On June 30, 2017, Fox Sports talked about the genesis of the TSA line: “Finally. After a month of being surrounded by offensively inept wingers, Head Coach Bill Peters finally gave Jordan Staal some help. Teravainen and Aho flanked Staal on Saturday and thus the TSA line was born. The line had immediate chemistry, scoring 4 of Carolina’s 5 goals against Washington. With 9 points in 14 games, Staal’s offense is finally catching up to everything else. His new line isn’t going to be that awesome every night, but it should allow him to a more dynamic center.”
The TSA line may or may not see a revival when Staal is back and up to full strength. But, it’s been good and may be again.
Here is an intangible that is not often mentioned about Teravainen and why it is easy to say, “Yes, he is worth the contract he just received from the Hurricanes.” Teravainen lifts up those around him.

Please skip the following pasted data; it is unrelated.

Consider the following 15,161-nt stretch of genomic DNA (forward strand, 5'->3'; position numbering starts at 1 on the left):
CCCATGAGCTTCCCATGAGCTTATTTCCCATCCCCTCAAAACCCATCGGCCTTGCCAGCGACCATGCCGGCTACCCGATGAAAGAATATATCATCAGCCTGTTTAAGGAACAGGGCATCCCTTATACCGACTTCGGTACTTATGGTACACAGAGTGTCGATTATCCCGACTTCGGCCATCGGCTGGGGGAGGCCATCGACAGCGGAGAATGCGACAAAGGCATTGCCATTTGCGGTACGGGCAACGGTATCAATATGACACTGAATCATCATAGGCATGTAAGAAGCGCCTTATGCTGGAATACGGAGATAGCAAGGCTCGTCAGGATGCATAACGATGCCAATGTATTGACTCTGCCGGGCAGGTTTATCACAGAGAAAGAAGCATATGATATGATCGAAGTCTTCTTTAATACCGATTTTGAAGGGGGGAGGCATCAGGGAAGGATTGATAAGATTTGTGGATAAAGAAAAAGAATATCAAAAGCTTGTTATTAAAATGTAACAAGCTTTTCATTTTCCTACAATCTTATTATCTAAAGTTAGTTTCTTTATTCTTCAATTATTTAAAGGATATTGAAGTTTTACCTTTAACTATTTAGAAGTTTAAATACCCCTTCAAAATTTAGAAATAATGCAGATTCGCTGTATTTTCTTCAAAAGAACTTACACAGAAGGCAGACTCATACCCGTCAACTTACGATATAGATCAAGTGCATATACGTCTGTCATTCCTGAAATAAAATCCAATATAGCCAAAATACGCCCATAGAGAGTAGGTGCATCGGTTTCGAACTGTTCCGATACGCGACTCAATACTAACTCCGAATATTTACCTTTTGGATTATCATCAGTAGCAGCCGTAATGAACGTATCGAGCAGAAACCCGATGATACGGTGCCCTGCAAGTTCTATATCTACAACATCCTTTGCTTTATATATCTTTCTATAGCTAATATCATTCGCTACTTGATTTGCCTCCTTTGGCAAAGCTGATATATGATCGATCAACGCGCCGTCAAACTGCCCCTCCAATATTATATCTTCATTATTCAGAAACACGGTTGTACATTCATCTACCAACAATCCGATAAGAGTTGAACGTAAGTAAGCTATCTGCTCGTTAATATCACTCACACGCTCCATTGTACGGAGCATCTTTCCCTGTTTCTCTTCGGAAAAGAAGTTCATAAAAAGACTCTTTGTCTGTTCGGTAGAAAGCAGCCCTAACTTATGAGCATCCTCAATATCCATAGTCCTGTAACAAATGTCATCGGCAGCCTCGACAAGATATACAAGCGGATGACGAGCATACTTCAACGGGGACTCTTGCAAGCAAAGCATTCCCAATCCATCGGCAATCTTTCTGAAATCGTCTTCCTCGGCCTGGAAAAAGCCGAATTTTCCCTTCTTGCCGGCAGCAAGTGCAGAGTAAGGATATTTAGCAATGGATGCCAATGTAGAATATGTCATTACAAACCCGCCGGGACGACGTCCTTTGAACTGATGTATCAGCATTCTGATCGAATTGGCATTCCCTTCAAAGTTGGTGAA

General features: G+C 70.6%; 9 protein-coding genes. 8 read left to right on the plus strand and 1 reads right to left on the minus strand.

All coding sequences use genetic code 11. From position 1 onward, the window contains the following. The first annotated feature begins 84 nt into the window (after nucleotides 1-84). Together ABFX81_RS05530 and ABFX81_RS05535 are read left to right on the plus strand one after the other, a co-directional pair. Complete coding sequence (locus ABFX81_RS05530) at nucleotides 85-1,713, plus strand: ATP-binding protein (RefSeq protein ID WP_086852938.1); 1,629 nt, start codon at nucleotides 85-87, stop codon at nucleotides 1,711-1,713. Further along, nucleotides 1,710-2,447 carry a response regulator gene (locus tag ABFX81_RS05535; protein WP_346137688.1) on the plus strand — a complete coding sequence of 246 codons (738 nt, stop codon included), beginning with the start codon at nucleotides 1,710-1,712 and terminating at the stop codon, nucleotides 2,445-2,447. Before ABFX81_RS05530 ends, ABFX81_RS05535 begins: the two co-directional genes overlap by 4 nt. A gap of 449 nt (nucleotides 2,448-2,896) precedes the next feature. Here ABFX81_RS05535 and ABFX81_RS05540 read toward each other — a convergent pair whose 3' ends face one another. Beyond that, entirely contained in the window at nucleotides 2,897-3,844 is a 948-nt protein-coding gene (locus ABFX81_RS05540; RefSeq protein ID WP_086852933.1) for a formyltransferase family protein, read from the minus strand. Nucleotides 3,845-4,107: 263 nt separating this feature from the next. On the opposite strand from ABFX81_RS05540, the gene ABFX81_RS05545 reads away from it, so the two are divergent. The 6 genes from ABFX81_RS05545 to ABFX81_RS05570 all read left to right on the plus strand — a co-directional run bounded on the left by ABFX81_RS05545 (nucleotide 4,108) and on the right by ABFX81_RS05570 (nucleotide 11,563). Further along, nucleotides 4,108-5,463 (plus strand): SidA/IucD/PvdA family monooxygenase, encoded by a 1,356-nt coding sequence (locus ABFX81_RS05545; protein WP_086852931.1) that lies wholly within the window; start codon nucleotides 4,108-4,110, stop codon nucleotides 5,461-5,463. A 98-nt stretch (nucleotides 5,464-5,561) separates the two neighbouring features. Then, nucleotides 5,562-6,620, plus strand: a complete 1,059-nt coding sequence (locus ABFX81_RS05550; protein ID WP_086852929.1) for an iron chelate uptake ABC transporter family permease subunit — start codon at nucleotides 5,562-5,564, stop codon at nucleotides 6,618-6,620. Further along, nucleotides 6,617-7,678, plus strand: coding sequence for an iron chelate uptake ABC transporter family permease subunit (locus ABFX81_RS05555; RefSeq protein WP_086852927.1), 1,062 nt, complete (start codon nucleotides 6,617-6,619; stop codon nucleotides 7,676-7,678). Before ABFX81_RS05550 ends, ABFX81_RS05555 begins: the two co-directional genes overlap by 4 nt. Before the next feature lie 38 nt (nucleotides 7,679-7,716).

There is no “this guy makes others better” line on the box score. But, if he is doing well, chances are that Aho or Staal or someone else is also doing well. His willingness to pass and take an assist as opposed to trying to run up his own goal total is emblematic of this quality. He simply makes those around him better.
Take a moment to appreciate the beauty of Teuvo Teravainen's pass to Dougie Hamilton.
That's pure hockey in its natural habitat. pic.twitter.com/ypmI3MMsvz
— Carolina Hurricanes (@Canes) January 24, 2019
It’s the Blackhawks that did not see this enough to keep him in the fold, but let him go to the Hurricanes. Their loss has become a huge gain for the ‘Canes, and he has yet to reach his full potential. Quenneville may not have known what to do with him, but Waddell and owner Tom Dundon sure did. They wrapped him up for the next few years and that is a very good thing.
Mark lives in the Raleigh, NC area and covers the Carolina Hurricanes.